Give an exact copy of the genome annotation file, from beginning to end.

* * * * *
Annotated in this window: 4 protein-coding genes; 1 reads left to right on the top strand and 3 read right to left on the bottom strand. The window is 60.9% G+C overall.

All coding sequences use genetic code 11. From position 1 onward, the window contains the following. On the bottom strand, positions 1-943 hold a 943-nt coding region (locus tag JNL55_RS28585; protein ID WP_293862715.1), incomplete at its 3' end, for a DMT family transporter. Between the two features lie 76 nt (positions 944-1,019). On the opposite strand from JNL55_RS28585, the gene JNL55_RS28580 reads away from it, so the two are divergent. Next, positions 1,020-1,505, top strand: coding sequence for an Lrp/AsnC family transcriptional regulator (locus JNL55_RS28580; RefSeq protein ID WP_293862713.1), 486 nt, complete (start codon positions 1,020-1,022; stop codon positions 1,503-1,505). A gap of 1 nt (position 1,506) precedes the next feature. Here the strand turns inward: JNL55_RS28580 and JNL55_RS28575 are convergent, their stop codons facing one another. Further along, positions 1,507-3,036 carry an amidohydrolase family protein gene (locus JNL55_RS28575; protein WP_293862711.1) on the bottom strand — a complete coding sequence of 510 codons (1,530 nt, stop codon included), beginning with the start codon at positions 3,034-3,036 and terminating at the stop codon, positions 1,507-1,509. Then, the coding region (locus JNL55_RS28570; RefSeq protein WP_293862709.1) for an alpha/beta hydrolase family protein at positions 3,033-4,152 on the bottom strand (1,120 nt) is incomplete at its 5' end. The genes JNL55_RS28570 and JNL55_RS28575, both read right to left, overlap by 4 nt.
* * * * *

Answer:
Annotated in this window: 4 protein-coding genes; 1 reads left to right on the top strand and 3 read right to left on the bottom strand. The window is 60.9% G+C overall.

All coding sequences use genetic code 11. From position 1 onward, the window contains the following. On the bottom strand, positions 1-943 hold a 943-nt coding region (locus tag JNL55_RS28585; protein ID WP_293862715.1), incomplete at its 3' end, for a DMT family transporter. Between the two features lie 76 nt (positions 944-1,019). On the opposite strand from JNL55_RS28585, the gene JNL55_RS28580 reads away from it, so the two are divergent. Next, positions 1,020-1,505, top strand: coding sequence for an Lrp/AsnC family transcriptional regulator (locus JNL55_RS28580; RefSeq protein ID WP_293862713.1), 486 nt, complete (start codon positions 1,020-1,022; stop codon positions 1,503-1,505). A gap of 1 nt (position 1,506) precedes the next feature. Here the strand turns inward: JNL55_RS28580 and JNL55_RS28575 are convergent, their stop codons facing one another. Further along, positions 1,507-3,036 carry an amidohydrolase family protein gene (locus JNL55_RS28575; protein WP_293862711.1) on the bottom strand — a complete coding sequence of 510 codons (1,530 nt, stop codon included), beginning with the start codon at positions 3,034-3,036 and terminating at the stop codon, positions 1,507-1,509. Then, the coding region (locus JNL55_RS28570; RefSeq protein WP_293862709.1) for an alpha/beta hydrolase family protein at positions 3,033-4,152 on the bottom strand (1,120 nt) is incomplete at its 5' end. The genes JNL55_RS28570 and JNL55_RS28575, both read right to left, overlap by 4 nt.